A History of the Speak & Spell
Most of us who grew up in the Eighties will remember that the Speak & Spell was instrumental in E.T. the Extra-terrestrial’s plan to phone home. But before it made its big-screen debut in 1982, Texas Instrument’s Speak & Spell made its public debut in June of 1978 at the Consumer Electronics Show in Chicago.
It was a brightly colored educational toy that’s original stated purpose was to teach children 7 years old and up how to spell and pronounce 200 commonly misspelled words.
Texas Instruments was founded in 1951. It originally started back in 1930 as Geophysical Service Incorporated. As it grew though, it started to see its Laboratory and Manufacturing division was taking off because of defense contracts. At this point, they changed their name to Texas Instruments.
They produced the world’s first commercial silicon transistor in 1954. That same year the company designed and manufactured the first transistor radio.
A hub of innovation, TI would continue to roll out new inventions throughout the fifties. Then in 1967, they invented the device they would become most well-known for, the hand-held calculator.
Development of the Speak & Spell
The Speak & Spell was developed by TI starting in November of 1976. The project was a reaction to tech learning toys like “The Little Professor” and an outgrowth of the companies research into electronic speech synthesis, and bubble memory.
The project responsible for its creation began as a three-month feasibility study with a budget of $25,000, the equivalent of $117,331 in 2021. Four people are credited with early work on the device: Paul Breedlove, Richard Wiggins, Larry Brantingham, and Gene Frantz.
What is Bubble Memory?
Bubble memory’s heyday started in the Seventies and would all but disappear by the late Eighties when it was replaced by Flash RAM. Still, for about a decade, it looked like the technology of the future. It would allow for storage similar to what you would get on a hard drive, but with much speedier performance because it had no moving parts. That characteristic of bubble memory is what Texas Instruments wanted to find a novel use for and it was Breedlove who thought that the virtual speech data would be a great match since it took up a lot of memory.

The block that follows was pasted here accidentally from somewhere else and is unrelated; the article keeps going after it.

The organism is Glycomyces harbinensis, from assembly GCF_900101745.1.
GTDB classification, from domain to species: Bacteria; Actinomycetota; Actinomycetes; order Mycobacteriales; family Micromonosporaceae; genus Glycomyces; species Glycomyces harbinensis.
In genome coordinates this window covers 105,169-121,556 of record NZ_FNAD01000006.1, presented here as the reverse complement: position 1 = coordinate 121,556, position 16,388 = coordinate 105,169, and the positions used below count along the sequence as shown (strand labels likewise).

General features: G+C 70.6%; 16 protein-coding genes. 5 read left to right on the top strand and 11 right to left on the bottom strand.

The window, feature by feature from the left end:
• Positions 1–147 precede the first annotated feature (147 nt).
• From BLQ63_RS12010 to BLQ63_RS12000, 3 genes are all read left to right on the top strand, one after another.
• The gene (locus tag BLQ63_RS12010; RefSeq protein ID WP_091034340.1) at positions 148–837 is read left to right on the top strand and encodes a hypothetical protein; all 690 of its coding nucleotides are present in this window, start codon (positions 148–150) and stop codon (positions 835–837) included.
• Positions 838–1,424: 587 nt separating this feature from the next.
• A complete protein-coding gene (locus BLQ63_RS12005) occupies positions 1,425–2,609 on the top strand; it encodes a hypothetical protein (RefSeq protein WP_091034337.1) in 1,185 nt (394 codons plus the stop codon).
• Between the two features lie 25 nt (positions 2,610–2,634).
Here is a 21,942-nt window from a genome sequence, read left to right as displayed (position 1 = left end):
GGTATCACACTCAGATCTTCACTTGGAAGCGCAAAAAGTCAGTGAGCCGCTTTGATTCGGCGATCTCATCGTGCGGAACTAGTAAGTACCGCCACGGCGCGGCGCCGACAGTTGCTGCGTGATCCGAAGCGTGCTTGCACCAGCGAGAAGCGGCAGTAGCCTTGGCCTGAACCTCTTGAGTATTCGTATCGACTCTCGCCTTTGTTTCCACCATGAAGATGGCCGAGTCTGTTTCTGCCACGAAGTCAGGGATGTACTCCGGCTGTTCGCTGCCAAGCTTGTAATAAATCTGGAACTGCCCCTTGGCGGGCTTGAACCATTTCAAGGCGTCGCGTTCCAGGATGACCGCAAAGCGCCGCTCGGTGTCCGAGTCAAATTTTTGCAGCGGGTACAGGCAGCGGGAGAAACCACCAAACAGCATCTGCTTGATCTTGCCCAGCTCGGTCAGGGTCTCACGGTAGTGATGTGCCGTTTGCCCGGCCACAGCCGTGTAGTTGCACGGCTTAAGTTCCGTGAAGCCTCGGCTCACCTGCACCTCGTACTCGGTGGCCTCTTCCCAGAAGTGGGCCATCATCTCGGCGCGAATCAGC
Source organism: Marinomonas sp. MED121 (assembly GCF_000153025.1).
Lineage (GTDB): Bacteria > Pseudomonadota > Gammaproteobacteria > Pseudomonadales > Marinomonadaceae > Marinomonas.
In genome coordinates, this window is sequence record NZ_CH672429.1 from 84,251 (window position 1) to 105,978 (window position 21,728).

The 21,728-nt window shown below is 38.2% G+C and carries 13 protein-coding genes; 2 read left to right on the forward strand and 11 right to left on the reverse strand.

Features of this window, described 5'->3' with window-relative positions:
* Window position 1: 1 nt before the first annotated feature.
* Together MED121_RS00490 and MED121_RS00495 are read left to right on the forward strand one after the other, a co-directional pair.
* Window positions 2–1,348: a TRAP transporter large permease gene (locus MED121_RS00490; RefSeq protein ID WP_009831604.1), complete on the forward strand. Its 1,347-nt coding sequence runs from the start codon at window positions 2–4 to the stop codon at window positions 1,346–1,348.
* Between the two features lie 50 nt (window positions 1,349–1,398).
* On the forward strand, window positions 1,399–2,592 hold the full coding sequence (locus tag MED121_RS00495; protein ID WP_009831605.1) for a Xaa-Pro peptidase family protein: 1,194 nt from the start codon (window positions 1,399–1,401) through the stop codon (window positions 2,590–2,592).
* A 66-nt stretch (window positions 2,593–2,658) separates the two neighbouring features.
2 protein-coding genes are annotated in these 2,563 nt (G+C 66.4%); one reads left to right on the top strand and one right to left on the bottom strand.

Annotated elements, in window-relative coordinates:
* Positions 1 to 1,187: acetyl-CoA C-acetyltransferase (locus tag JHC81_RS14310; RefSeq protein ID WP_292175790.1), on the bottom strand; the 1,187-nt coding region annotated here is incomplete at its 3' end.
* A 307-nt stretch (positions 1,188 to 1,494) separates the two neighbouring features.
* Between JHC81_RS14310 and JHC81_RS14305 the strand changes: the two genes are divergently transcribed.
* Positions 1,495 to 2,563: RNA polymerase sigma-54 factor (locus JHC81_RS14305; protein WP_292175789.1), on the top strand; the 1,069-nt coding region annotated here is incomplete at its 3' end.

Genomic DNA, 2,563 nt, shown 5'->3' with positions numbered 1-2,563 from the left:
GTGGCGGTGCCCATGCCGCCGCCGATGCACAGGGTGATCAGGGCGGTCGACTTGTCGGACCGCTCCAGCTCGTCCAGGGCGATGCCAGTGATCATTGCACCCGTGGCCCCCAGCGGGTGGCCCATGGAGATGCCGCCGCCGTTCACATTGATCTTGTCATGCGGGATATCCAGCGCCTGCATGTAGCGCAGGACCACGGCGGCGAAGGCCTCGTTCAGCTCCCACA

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Still building this would be a challenge. In an interview that Richard Wiggins gave to Vintage Computing & Gaming on the 30th Anniversary of the Speak & Spell,
Texas Instruments knew that selling the Speak & Spell was going to be a challenge. The February 1982 issues of Spectrum, looked at the design case history of the product. It is filled with great information and discusses what the company discovered when their marketing people talked to adults about what they saw as major drawbacks to the potential product. This included:
A limited word capacity.
The cold and computer-like manner and accent of the digital voice.
Reliability of existing talking toys.
Its ability to hold a child interest.
Despite these concerns, development continued with a belief in its capability trumping the concerns of consumers.
The Little Professor
In 1976, Texas Instruments released one of the most compelling electronic math tutors of its era, The Little Professor. Designed to look like a wise old teacher with glasses and a mustache, the professor was a reverse calculator.
You would be given a math problem and needed to provide the answer. According to Texas Instruments,
The Little Professor suggested problems to students and rewarded them with a message on its display when they gave the correct answer.
Released in time for Christmas of 1976, the Professor was a runaway success. So much so that the company could not fill all the orders and demand rolled strongly into 1977.